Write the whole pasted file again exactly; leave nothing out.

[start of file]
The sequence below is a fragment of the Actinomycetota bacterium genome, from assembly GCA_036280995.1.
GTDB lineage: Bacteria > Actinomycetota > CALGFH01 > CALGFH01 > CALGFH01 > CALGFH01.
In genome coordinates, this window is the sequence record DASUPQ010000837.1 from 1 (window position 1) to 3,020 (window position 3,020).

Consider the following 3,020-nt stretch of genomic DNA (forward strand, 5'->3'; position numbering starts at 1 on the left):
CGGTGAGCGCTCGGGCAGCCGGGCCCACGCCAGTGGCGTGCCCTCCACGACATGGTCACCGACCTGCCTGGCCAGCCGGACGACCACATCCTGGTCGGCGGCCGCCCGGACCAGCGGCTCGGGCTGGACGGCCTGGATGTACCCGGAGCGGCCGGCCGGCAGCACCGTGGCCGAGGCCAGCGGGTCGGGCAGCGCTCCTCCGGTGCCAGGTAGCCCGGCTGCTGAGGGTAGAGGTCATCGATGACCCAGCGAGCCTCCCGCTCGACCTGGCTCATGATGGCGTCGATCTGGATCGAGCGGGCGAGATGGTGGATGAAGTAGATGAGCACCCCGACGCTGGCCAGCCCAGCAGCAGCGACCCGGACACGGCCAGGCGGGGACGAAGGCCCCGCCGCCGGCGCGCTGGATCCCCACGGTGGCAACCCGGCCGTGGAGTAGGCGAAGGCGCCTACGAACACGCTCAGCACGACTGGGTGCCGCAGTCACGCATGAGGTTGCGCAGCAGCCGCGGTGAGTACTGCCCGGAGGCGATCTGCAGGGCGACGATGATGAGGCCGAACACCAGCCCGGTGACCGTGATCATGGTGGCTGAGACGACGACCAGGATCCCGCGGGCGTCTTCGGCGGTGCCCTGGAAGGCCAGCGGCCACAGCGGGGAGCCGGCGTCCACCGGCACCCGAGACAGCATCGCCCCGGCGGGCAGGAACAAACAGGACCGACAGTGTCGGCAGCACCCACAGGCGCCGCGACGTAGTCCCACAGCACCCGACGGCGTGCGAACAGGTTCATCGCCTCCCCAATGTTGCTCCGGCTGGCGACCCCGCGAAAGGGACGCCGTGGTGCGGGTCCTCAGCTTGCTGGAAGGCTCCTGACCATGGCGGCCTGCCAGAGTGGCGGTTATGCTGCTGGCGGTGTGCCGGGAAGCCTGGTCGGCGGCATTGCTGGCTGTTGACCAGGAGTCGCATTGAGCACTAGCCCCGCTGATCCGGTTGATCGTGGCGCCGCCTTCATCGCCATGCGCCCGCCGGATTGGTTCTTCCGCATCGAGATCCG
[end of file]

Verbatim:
The sequence below is a fragment of the Actinomycetota bacterium genome, from assembly GCA_036280995.1.
GTDB lineage: Bacteria > Actinomycetota > CALGFH01 > CALGFH01 > CALGFH01 > CALGFH01.
In genome coordinates, this window is the sequence record DASUPQ010000837.1 from 1 (window position 1) to 3,020 (window position 3,020).

Consider the following 3,020-nt stretch of genomic DNA (forward strand, 5'->3'; position numbering starts at 1 on the left):
CGGTGAGCGCTCGGGCAGCCGGGCCCACGCCAGTGGCGTGCCCTCCACGACATGGTCACCGACCTGCCTGGCCAGCCGGACGACCACATCCTGGTCGGCGGCCGCCCGGACCAGCGGCTCGGGCTGGACGGCCTGGATGTACCCGGAGCGGCCGGCCGGCAGCACCGTGGCCGAGGCCAGCGGGTCGGGCAGCGCTCCTCCGGTGCCAGGTAGCCCGGCTGCTGAGGGTAGAGGTCATCGATGACCCAGCGAGCCTCCCGCTCGACCTGGCTCATGATGGCGTCGATCTGGATCGAGCGGGCGAGATGGTGGATGAAGTAGATGAGCACCCCGACGCTGGCCAGCCCAGCAGCAGCGACCCGGACACGGCCAGGCGGGGACGAAGGCCCCGCCGCCGGCGCGCTGGATCCCCACGGTGGCAACCCGGCCGTGGAGTAGGCGAAGGCGCCTACGAACACGCTCAGCACGACTGGGTGCCGCAGTCACGCATGAGGTTGCGCAGCAGCCGCGGTGAGTACTGCCCGGAGGCGATCTGCAGGGCGACGATGATGAGGCCGAACACCAGCCCGGTGACCGTGATCATGGTGGCTGAGACGACGACCAGGATCCCGCGGGCGTCTTCGGCGGTGCCCTGGAAGGCCAGCGGCCACAGCGGGGAGCCGGCGTCCACCGGCACCCGAGACAGCATCGCCCCGGCGGGCAGGAACAAACAGGACCGACAGTGTCGGCAGCACCCACAGGCGCCGCGACGTAGTCCCACAGCACCCGACGGCGTGCGAACAGGTTCATCGCCTCCCCAATGTTGCTCCGGCTGGCGACCCCGCGAAAGGGACGCCGTGGTGCGGGTCCTCAGCTTGCTGGAAGGCTCCTGACCATGGCGGCCTGCCAGAGTGGCGGTTATGCTGCTGGCGGTGTGCCGGGAAGCCTGGTCGGCGGCATTGCTGGCTGTTGACCAGGAGTCGCATTGAGCACTAGCCCCGCTGATCCGGTTGATCGTGGCGCCGCCTTCATCGCCATGCGCCCGCCGGATTGGTTCTTCCGCATCGAGATCCG